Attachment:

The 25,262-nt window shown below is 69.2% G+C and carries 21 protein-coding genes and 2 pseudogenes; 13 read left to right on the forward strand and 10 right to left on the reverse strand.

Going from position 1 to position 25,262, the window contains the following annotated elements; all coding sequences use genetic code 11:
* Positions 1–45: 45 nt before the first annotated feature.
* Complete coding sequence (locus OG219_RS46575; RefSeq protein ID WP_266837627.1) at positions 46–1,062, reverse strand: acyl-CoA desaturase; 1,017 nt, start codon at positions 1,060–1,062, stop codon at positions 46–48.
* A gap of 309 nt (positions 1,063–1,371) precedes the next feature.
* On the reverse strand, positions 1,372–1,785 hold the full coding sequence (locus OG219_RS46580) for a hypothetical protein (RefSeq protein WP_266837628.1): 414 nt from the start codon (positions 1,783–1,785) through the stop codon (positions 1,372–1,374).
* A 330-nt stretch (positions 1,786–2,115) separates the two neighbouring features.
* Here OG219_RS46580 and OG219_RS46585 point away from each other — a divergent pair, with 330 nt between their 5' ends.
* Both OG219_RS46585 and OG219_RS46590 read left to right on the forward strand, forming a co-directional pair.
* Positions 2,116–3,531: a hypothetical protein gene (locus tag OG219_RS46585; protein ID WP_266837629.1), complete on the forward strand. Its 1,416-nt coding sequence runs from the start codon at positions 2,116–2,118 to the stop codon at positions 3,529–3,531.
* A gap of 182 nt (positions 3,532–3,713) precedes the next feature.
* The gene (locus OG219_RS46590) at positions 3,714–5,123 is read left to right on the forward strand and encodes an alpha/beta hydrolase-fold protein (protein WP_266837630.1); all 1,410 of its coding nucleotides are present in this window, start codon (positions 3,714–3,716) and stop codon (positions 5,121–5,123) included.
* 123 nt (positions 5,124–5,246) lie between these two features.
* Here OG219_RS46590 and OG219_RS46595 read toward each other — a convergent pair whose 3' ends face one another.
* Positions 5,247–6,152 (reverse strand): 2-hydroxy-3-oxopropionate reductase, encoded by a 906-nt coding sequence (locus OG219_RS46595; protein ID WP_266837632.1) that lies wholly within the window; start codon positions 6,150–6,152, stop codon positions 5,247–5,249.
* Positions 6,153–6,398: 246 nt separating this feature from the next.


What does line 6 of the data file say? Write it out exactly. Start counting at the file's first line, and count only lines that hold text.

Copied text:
* On the reverse strand, positions 1,372–1,785 hold the full coding sequence (locus OG219_RS46580) for a hypothetical protein (RefSeq protein WP_266837628.1): 414 nt from the start codon (positions 1,783–1,785) through the stop codon (positions 1,372–1,374).